He said: “Quite frankly, in relation to last night, we are shocked by the treatment we got from RTÉ. Every single one of the interviews was aggressive.”

Surely he knows that a current affairs programme has to crank it up and play devil’s advocate. That is not displaying a bias, it’s doing your job as a journalist.

We watched the show back again and are, to be honest, shocked that he is shocked. The questioning wasn’t harsh. There were no real curveballs. O’Neill’s shock, we feel, is more informed by his being accustomed to soft interviews – which is what he and GAA figures usually receive. On an issue like this the heat is likely to be turned up and that’s something you just have to tolerate. The late Chopper Read put it more succinctly: "You need to harden the f*** up."

How serious will Sky be about promoting GAA in Britain?

As reporters we are in Ruislip for club and county games year round. Many, many times, the attendance barely limps into three figures. Often, in quiet moments, we have counted more people on the pitch than on the bank – and that’s been for county games.

If Sky can conjure extra interest then that would be welcomed gladly. If we’re facing into a summer of GAA Super Sundays and people with no previous GAA background become fans then – for this paper – that represents bonanza time. Bring it on!

Call us sceptical though, but we are doubtful that there will be an increase of boots on the bank. Loads of minority sports fill out the schedule on Sky Sports channels – for Sky’s native viewers Gaelic games will have a lot more in common with Ice Hockey, Australian Rules Football and the World Pool Championships than they do with soccer.

People might flitter away a couple hours watching a match, they might even enjoy immensely, but in the great majority of cases that’s where it will end.

Will there be a big uptake?

Finally, we wonder is all of this a furore about not much, especially where Britain is concerned. Everybody knows that technology has, to a great extent, overtaken rights deals. Many GAA viewers here and further abroad are using proxy servers to watch games live on RTÉ Player.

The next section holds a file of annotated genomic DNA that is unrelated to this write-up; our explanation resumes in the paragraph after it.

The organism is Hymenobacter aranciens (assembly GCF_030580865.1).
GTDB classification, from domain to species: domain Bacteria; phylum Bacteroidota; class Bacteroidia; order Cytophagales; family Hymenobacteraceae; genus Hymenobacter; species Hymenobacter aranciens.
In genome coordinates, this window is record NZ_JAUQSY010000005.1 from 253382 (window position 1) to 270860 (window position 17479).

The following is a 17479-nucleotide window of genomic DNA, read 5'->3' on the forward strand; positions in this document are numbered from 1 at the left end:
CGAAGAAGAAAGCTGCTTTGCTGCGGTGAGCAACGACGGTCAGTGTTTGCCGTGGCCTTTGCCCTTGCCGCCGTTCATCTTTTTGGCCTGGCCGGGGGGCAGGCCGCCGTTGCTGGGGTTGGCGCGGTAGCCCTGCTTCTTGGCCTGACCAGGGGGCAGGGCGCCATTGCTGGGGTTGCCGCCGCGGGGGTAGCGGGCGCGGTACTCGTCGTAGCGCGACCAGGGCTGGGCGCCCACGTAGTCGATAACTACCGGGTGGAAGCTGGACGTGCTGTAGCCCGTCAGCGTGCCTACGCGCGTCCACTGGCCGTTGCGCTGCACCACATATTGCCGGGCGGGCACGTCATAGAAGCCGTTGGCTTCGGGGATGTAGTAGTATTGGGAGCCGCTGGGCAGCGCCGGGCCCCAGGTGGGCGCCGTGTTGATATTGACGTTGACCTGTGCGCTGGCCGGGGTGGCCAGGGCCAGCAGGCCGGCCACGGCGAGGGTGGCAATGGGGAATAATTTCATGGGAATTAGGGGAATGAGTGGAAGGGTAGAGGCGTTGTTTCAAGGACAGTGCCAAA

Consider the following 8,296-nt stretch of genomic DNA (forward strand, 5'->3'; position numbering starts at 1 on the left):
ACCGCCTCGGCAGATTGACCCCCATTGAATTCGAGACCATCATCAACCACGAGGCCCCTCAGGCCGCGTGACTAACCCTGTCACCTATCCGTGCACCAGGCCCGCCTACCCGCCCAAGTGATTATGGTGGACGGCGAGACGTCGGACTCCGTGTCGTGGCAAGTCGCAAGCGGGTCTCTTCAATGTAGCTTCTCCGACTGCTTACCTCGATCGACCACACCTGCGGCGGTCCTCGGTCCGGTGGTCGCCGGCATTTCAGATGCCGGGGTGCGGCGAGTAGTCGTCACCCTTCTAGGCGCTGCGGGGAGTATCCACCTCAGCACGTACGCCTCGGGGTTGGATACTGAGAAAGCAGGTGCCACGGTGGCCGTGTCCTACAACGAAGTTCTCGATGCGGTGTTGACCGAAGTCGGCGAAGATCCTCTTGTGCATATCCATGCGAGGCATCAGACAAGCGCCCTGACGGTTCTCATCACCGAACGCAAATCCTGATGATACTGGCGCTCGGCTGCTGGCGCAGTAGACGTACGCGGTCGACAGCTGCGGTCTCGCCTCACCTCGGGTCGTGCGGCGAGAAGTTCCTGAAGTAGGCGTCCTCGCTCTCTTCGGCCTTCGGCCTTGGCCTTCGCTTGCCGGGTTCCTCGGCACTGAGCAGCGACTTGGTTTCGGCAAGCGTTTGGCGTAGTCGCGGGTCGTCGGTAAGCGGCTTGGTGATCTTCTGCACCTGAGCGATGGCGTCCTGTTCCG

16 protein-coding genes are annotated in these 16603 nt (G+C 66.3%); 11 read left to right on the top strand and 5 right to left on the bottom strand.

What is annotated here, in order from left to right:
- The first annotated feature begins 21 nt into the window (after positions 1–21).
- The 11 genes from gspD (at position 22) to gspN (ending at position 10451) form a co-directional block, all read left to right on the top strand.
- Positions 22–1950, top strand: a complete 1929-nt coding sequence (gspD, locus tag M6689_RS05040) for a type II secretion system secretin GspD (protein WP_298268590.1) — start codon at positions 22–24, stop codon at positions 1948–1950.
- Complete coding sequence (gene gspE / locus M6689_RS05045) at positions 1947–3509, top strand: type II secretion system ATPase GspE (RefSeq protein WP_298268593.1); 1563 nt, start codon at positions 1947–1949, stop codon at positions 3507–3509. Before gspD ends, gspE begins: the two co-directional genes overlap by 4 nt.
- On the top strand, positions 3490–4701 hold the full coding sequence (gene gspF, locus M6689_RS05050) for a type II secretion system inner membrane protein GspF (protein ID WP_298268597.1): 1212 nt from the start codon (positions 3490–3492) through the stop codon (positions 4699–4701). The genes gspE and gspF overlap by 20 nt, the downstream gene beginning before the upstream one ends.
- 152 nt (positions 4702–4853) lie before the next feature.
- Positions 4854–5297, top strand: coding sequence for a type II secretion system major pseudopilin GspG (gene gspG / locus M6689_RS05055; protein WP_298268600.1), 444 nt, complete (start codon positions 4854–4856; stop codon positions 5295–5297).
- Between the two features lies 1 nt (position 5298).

Most pubs we go to don’t subscribe to Premier Sports, instead they have Irish Sky cards. Indeed, loads of households have Irish Sky cards and boxes flown over so ex-pats can enjoy GAA, soccer, Love/Hate and whatever else worth seeing is on Irish telly. Will all this change? Unlikely. As bright as Sky and the GAA brass are, they are unlikely to have found a means to police the internet. But one thing you can still do is make a lot of money as an internet service provider.

Sky, we feel, aren’t quite so moved by the prospect of turning Britain into the fifth province. The broadband bundle market is where the money is at nowadays. If Sky can offer packages of phone, web and TV channels that show the Premier League and exclusive GAA games then we know which supplier we’d choose were we taking out a subscription at home.

Multiply the number of households in Ireland by the average cost of these bundles a month and Sky’s interest in Gaelic Games makes a lot of sense. Of course, there’s nothing wrong with that – we live in a commercial world and everybody must turn a buck. Squaring the games’ amateur status with Rupert’s expanding empire, though, could prove challenging in seasons to come.

Are players going to be prepared to be unpaid customer recruiters for Sky while the money rolls in? It will be interesting to find out.